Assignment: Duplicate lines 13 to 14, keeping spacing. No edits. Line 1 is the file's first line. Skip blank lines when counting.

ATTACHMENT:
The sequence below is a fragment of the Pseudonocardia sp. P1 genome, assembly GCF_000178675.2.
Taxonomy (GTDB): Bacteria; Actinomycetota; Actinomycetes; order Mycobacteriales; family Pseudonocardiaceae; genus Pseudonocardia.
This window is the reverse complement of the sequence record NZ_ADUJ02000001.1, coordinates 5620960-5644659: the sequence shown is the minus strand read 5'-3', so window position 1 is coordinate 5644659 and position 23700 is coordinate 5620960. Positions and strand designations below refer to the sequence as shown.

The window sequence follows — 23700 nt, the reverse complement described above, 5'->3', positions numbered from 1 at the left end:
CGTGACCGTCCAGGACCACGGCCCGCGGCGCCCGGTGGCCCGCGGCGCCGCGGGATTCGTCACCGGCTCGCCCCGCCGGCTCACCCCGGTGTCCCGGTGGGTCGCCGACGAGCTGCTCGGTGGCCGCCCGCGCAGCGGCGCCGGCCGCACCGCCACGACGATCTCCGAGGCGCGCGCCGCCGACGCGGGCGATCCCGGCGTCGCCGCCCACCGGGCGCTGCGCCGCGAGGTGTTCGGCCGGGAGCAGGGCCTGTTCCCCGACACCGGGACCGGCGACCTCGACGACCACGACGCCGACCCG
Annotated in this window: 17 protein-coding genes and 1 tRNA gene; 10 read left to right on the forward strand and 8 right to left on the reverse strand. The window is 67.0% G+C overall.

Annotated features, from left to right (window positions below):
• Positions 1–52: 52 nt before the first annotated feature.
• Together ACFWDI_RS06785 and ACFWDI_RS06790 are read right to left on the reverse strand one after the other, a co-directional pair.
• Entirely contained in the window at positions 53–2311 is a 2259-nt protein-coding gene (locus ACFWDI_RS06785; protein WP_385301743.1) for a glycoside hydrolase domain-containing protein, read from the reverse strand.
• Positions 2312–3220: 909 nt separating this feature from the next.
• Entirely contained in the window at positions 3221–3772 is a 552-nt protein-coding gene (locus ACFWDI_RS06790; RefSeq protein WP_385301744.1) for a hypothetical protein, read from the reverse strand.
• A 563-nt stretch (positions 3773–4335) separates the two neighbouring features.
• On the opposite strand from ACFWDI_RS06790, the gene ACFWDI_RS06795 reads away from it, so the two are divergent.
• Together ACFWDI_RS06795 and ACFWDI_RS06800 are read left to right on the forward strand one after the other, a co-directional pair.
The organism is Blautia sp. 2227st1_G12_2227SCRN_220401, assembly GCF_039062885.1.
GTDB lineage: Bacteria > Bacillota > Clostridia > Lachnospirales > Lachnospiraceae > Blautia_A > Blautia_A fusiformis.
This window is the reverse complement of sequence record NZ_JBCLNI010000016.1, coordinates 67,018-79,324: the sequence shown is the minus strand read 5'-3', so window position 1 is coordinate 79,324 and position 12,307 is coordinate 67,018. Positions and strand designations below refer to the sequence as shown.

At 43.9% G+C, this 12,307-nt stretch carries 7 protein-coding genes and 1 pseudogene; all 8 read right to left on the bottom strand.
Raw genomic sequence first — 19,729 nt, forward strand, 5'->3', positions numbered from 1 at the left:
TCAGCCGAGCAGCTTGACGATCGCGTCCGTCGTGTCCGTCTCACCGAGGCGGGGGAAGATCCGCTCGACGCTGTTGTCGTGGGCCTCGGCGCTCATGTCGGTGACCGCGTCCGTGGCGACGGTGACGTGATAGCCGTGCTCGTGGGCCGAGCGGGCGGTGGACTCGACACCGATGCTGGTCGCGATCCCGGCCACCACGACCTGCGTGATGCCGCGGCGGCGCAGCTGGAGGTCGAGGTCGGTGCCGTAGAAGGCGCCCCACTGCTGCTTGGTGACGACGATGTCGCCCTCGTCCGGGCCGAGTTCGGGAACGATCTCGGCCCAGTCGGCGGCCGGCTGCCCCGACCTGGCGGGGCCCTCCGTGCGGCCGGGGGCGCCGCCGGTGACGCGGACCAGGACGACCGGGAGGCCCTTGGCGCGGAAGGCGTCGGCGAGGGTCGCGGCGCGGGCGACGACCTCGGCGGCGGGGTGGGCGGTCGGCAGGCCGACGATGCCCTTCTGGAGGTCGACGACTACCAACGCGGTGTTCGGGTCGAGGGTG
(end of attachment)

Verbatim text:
• A 563-nt stretch (positions 3773–4335) separates the two neighbouring features.
• On the opposite strand from ACFWDI_RS06790, the gene ACFWDI_RS06795 reads away from it, so the two are divergent.